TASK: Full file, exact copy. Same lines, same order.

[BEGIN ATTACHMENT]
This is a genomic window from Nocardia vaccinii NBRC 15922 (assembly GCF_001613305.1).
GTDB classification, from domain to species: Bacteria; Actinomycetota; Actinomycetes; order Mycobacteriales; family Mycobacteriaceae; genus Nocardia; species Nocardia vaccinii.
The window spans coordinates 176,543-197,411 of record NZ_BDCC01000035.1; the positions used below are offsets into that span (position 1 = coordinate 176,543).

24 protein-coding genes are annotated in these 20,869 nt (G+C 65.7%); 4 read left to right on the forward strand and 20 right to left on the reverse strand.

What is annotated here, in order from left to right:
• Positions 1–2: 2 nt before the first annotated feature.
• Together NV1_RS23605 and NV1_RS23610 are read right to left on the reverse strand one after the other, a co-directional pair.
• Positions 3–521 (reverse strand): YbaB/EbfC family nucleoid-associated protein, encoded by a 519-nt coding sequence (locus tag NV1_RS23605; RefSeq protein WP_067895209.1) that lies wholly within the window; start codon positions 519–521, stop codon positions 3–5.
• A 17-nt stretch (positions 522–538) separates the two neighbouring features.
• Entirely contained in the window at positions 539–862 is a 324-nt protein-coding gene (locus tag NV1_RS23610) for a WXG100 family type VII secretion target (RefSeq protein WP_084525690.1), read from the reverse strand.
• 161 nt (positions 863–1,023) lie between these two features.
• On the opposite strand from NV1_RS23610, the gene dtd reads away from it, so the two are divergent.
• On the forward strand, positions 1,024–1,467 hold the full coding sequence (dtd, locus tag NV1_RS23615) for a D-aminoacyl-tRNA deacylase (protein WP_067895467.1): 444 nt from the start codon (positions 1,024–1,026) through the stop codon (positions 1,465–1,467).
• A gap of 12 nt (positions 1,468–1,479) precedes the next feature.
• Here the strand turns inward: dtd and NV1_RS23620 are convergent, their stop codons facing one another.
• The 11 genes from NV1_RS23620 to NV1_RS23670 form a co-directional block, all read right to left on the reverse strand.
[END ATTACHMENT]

This is a genomic window from Nocardia vaccinii NBRC 15922 (assembly GCF_001613305.1).
GTDB classification, from domain to species: Bacteria; Actinomycetota; Actinomycetes; order Mycobacteriales; family Mycobacteriaceae; genus Nocardia; species Nocardia vaccinii.
The window spans coordinates 176,543-197,411 of record NZ_BDCC01000035.1; the positions used below are offsets into that span (position 1 = coordinate 176,543).

24 protein-coding genes are annotated in these 20,869 nt (G+C 65.7%); 4 read left to right on the forward strand and 20 right to left on the reverse strand.

What is annotated here, in order from left to right:
• Positions 1–2: 2 nt before the first annotated feature.
• Together NV1_RS23605 and NV1_RS23610 are read right to left on the reverse strand one after the other, a co-directional pair.
• Positions 3–521 (reverse strand): YbaB/EbfC family nucleoid-associated protein, encoded by a 519-nt coding sequence (locus tag NV1_RS23605; RefSeq protein WP_067895209.1) that lies wholly within the window; start codon positions 519–521, stop codon positions 3–5.
• A 17-nt stretch (positions 522–538) separates the two neighbouring features.
• Entirely contained in the window at positions 539–862 is a 324-nt protein-coding gene (locus tag NV1_RS23610) for a WXG100 family type VII secretion target (RefSeq protein WP_084525690.1), read from the reverse strand.
• 161 nt (positions 863–1,023) lie between these two features.
• On the opposite strand from NV1_RS23610, the gene dtd reads away from it, so the two are divergent.
• On the forward strand, positions 1,024–1,467 hold the full coding sequence (dtd, locus tag NV1_RS23615) for a D-aminoacyl-tRNA deacylase (protein WP_067895467.1): 444 nt from the start codon (positions 1,024–1,026) through the stop codon (positions 1,465–1,467).
• A gap of 12 nt (positions 1,468–1,479) precedes the next feature.
• Here the strand turns inward: dtd and NV1_RS23620 are convergent, their stop codons facing one another.
• The 11 genes from NV1_RS23620 to NV1_RS23670 form a co-directional block, all read right to left on the reverse strand.